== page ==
Local Entrepreneur Releases Chinese Learning Books

Entrepreneur Jeff Pepper

Entrepreneur Jeff Pepper

Hang on for a minute...we're trying to find some more stories you might like.


Email This Story






Mandarin Chinese is the world’s most spoken language, but learning it can be a difficult task for Americans. This summer, local entrepreneur Jeff Pepper and Chinese teacher Xiao Hui Wang took a step towards making that effort easier with the first in a series of books translating the Chinese classic Journey to the West at a beginner-Chinese level. Mr. Pepper was kind enough to let me ask him a few questions about Imagin8 Press, his publishing venture, and the books they just released.

Daevan Mangalmurti: Can you tell us a little about yourself?

Jeff Pepper: I have worked in the computer software business for a long time, starting and running two successful software companies. I also enjoy listening to and playing music, and playing active sports such as table tennis, pickleball, and softball.

DM: What inspired you to create the Journey to the West series?

JP: I first learned a bit of Chinese about 6 years ago as I prepared to go on a business trip to China. The language was very interesting and completely different from any other languages I’ve studied in the past, so I thought it would be fun to learn to learn Chinese. As I studied Chinese, though, I noticed that there were very few high-quality fiction books for people like me who had a limited vocabulary.  So I decided it would be fun to write a book. Then I started a small publishing company to bring the book to market, and that led me to write several more books in the series, working with my co-author Xiao Hui Wang.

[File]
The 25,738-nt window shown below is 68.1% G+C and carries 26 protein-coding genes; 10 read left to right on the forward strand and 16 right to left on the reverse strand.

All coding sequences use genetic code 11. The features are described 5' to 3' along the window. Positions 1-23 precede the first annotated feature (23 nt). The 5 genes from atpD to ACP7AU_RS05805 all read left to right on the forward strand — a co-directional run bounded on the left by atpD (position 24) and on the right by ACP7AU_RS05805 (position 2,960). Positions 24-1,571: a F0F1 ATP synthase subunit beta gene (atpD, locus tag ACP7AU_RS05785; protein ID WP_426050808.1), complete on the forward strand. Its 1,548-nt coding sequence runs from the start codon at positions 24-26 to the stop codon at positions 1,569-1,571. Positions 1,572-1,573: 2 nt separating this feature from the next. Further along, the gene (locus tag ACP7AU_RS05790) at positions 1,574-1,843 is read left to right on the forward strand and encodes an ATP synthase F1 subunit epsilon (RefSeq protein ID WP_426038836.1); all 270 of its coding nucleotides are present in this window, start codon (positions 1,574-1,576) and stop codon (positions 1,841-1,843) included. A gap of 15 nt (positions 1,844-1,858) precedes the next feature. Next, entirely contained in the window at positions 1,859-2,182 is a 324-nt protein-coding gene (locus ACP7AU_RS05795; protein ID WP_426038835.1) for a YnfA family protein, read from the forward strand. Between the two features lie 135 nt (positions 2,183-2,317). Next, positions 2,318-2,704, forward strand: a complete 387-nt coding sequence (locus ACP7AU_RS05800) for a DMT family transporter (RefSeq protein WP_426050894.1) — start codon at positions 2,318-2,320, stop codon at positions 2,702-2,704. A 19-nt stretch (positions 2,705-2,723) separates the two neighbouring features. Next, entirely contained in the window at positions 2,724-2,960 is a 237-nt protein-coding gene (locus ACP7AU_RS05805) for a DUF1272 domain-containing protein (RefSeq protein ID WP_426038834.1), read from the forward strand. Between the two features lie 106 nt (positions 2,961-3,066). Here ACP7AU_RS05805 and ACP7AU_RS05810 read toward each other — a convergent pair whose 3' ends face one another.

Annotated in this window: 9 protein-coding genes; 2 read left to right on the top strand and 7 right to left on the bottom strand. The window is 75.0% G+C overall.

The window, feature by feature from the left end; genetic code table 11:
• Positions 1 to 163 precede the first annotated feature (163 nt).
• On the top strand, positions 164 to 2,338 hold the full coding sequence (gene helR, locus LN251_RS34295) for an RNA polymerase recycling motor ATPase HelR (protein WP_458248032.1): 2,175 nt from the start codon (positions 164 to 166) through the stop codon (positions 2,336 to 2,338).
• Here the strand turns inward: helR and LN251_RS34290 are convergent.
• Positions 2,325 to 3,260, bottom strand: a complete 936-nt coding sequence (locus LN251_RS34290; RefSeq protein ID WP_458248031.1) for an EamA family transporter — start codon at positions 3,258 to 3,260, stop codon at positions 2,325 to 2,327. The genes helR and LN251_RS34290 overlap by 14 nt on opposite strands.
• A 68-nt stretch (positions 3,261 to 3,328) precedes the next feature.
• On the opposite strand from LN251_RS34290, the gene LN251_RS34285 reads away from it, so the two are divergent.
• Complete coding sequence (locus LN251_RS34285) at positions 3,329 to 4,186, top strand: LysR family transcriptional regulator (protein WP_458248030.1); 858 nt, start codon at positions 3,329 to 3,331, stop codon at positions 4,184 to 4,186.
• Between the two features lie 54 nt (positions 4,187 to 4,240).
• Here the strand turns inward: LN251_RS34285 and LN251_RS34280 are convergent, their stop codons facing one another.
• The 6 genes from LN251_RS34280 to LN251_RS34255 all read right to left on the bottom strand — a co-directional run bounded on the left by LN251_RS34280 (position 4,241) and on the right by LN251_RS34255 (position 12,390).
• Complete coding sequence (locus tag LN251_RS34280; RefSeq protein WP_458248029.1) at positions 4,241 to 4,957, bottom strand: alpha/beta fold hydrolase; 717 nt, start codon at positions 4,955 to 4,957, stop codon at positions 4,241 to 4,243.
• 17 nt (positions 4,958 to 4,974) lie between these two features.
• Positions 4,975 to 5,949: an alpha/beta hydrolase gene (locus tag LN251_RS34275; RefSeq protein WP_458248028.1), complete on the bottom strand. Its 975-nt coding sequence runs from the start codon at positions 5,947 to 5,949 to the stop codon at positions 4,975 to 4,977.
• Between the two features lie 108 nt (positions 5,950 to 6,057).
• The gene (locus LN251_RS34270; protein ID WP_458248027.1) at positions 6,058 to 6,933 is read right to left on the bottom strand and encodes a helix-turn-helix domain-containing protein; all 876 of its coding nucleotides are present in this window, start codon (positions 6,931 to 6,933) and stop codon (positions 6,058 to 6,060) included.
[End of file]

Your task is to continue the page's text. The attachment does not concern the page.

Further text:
DM: What do you hope the eventual effect of your books on English-speaking Chinese learners will be?

JP: Well, I hope that it gives people a way to enjoy reading Chinese. There’s nothing wrong with textbooks, but it’s not much fun to curl up at night reading a textbook. I want our books to be really fun to read, so that people enjoy each sentence and paragraph and want to keep going to find out what happens next.

DM: Besides practicing reading through books like the Journey to the West series, what else do you recommend for Chinese students looking to improve their Chinese?

JP: I’m far from an expert in this, and I’m a pretty slow learner, but I think it’s really important to listen a lot to spoken Chinese. So there are several very good websites like Slow Chinese, and smartphone apps like Radio Chinese, that give you a chance to listen to native Chinese speakers.

DM: Have you used any of the Journey to the West books to work on your own Chinese?

JP: Yes!  I wanted to be able to listen to my own books (actually, listen to Xiao Hui’s translation of my books) while in the car, so I had someone create audiobooks of each of our stories, and I recently put them all on YouTube.  So now I listen to the Journey to the West books when I’m driving in my car.

DM: Are you interested in taking Imagin8 Press beyond being a small collaboration between you and Xiao Hui? If so, would you try to translate other Chinese classics, such as The Water Margin, or would you try to make Chinese more accessible to non-English learners? 

JP: I’m taking the first step in expanding the reach of Imagin8 Press, working with an author in China to publish a book for children called Dragon Island. It’s a picture book for kids around age 8, but it’s the same basic idea, showing Chinese characters, pinyin and English. The book is much shorter, and the subject matter is geared towards youngsters. We’ll see how that goes. Beyond that, I’m really not sure where we’ll go with creating our own books. We have a long way to go before we finish the Journey to the West series. We might create a series of books for Chinese speakers who want to learn English.  Or we might tackle another classic Chinese novel like The Water Margin. Or who knows, I might even start writing original stories.

Print Friendly, PDF & Email